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ZachO

VB/C++ test

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I don't want to start a huge fight over which language is better, etc. I was just wodnerting, if anyone cna critique my code. I wanted to test which language can add 0 to 9999999 the fastest. Using my code, VB did it in 422ms, and c++ did it in 78ms. I ran the test 10 times each. Note: I couldn't find which header file gettickcount was in, so i just used ddraw.h. VB Code: Private Declare Function GetTickCount Lib "kernel32" () As Long Private Sub Form_Load() Dim I As Long, Sum As Double Dim StartT As Long, EndT As Long StartT = GetTickCount() For I = 0 To 9999999 Sum = Sum + I Next I EndT = GetTickCount() MsgBox (EndT - StartT) End Sub C++ code: #include <iostream.h> #include <ddraw.h> void main() { long start = 0, end = 0, i = 0; double sum = 0; start = GetTickCount(); for(i = 0; i < 9999999; i++) sum = sum = i; end = GetTickCount(); cout << (end - start); } Thank you. [edited by - zacho on July 25, 2003 8:31:23 PM]

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to convert and optimize 80k face object from ASE to my format took 24 hours with vb (using collection for storage) ... It only took less then 10 seconds with C++


I wrote it in vb first to save time thinking I would save time ... go figure

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VB isn''t supposed to create fast programs - just to save you time while coding

two questions though - First, I''m assuming that this is a typo:
"sum = sum = i;"

Second, did you run the vb program in debug mode, or did you actually build an exe and then ran that?


Note, I''m not saying that you can''t make fairly fast programs in vb - but it is more easy to make them slow than in C++.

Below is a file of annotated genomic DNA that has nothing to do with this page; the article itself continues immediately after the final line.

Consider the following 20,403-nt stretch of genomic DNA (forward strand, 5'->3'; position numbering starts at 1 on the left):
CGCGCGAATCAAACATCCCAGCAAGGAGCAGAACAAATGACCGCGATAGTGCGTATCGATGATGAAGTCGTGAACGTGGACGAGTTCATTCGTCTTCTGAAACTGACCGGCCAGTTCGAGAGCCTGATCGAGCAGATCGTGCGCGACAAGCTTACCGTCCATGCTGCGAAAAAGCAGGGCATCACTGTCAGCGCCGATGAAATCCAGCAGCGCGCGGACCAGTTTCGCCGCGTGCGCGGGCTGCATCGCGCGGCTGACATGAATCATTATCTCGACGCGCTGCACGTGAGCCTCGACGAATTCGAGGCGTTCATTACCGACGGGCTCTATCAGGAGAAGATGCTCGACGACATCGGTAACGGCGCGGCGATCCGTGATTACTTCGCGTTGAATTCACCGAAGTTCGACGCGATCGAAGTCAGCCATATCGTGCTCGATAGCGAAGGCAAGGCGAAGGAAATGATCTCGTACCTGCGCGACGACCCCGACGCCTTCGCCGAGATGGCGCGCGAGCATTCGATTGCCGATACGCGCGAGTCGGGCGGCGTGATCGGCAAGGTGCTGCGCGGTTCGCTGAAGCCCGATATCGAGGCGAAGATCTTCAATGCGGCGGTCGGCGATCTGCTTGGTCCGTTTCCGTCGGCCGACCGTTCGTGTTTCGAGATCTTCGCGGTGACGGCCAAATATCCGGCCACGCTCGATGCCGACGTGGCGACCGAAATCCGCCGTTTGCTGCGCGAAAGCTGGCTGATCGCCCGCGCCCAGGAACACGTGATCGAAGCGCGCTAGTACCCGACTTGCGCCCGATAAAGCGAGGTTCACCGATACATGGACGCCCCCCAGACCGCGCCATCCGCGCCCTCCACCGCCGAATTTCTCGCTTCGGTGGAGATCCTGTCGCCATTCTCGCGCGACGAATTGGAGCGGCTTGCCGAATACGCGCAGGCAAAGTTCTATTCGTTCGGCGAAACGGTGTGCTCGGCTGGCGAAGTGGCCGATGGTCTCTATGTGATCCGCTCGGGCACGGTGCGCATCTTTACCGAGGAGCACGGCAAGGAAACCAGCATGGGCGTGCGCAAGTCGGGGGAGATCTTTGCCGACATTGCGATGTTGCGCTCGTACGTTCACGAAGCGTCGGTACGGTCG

"I woke up sweating and clutching my pillow. Thankfully the powerful and reassuring visage of Optimus Prime staring back at me from my pillow case served to ease my frayed nerves. Like the giant robotic father I never had he always knows just what to say" - Gabe, Penny-Arcade

Alexandre Moura

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C++ wont run the .exe of the program, for some ungodly reason. I ran the .exe of the vb project and it went from 422 to 105, now beating c++.

And no, that was not a typo, nice catch! C++ went up to 125 with the fix, in the IDE though. Cant test the .exe.

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Tecnically, when running a C++ program in the IDE you are running the .Exe (are you building with the release version btw?) - I don''t know if running it in debug mode slows it down, but if you''re using the Ctrl+F5 (in VS .Net, don''t remeber the shortcut in vs6) then the ide is just building the exe and then launching it, performance should be equal to running the exe yourself.
In vb it''s a little more complex - when running in the ide, you are running the program in a virtual machine, which is pretty slow - when you build it to an exe, then you get a compiled program that shouldn''t be much slower than C++ for low level instructions (like adding numbers)

One last thing though - things on the order of 100ms could be easily influenced by the program loading, momentary disk accesses, etc - I would increase the number of sums at least tenfold to get a more averaged out value...

"I woke up sweating and clutching my pillow. Thankfully the powerful and reassuring visage of Optimus Prime staring back at me from my pillow case served to ease my frayed nerves. Like the giant robotic father I never had he always knows just what to say" - Gabe, Penny-Arcade

Alexandre Moura

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Tests like this are useless for determining which language is best. It depends on which one you''re more comfortable with, what exactly you''re developing, and how much time you have to get it done. You''re not going to write a Doom III clone in VB. That''s not the purpose of the language. Small to medium size games are quite possible in VB however now that it has access to DirectX. It''ll probably take you up to half as long to create something in VB than in C++, all things being equal. I''ve been using both for over 10 years. Any serious game development you''ll want to use C++. If you''re just looking to create small games, VB will do the job and you''ll probably get it done quicker.

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